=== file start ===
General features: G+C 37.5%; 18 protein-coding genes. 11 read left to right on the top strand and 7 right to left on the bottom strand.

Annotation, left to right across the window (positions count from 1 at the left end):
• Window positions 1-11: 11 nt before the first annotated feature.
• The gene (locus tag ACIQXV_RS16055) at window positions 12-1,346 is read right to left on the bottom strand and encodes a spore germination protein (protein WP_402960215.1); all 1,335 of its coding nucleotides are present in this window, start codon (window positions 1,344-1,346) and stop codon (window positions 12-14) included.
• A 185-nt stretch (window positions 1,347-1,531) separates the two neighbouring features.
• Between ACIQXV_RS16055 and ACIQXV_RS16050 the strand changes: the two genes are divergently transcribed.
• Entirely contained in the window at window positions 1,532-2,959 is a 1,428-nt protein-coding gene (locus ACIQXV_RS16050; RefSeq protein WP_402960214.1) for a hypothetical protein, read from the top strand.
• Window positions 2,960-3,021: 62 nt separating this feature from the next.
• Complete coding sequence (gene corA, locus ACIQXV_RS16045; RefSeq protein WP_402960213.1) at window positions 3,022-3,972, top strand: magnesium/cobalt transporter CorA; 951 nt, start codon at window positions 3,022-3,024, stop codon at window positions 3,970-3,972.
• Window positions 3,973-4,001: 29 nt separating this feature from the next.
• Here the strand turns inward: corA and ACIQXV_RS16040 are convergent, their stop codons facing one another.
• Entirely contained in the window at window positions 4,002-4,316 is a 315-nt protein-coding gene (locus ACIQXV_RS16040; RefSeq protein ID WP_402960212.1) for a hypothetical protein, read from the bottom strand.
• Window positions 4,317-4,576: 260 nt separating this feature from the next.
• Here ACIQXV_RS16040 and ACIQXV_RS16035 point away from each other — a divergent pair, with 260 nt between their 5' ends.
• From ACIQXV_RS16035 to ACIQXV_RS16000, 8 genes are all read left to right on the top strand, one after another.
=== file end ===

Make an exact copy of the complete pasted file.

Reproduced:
General features: G+C 37.5%; 18 protein-coding genes. 11 read left to right on the top strand and 7 right to left on the bottom strand.

Annotation, left to right across the window (positions count from 1 at the left end):
• Window positions 1-11: 11 nt before the first annotated feature.
• The gene (locus tag ACIQXV_RS16055) at window positions 12-1,346 is read right to left on the bottom strand and encodes a spore germination protein (protein WP_402960215.1); all 1,335 of its coding nucleotides are present in this window, start codon (window positions 1,344-1,346) and stop codon (window positions 12-14) included.
• A 185-nt stretch (window positions 1,347-1,531) separates the two neighbouring features.
• Between ACIQXV_RS16055 and ACIQXV_RS16050 the strand changes: the two genes are divergently transcribed.
• Entirely contained in the window at window positions 1,532-2,959 is a 1,428-nt protein-coding gene (locus ACIQXV_RS16050; RefSeq protein WP_402960214.1) for a hypothetical protein, read from the top strand.
• Window positions 2,960-3,021: 62 nt separating this feature from the next.
• Complete coding sequence (gene corA, locus ACIQXV_RS16045; RefSeq protein WP_402960213.1) at window positions 3,022-3,972, top strand: magnesium/cobalt transporter CorA; 951 nt, start codon at window positions 3,022-3,024, stop codon at window positions 3,970-3,972.
• Window positions 3,973-4,001: 29 nt separating this feature from the next.
• Here the strand turns inward: corA and ACIQXV_RS16040 are convergent, their stop codons facing one another.
• Entirely contained in the window at window positions 4,002-4,316 is a 315-nt protein-coding gene (locus ACIQXV_RS16040; RefSeq protein ID WP_402960212.1) for a hypothetical protein, read from the bottom strand.
• Window positions 4,317-4,576: 260 nt separating this feature from the next.
• Here ACIQXV_RS16040 and ACIQXV_RS16035 point away from each other — a divergent pair, with 260 nt between their 5' ends.
• From ACIQXV_RS16035 to ACIQXV_RS16000, 8 genes are all read left to right on the top strand, one after another.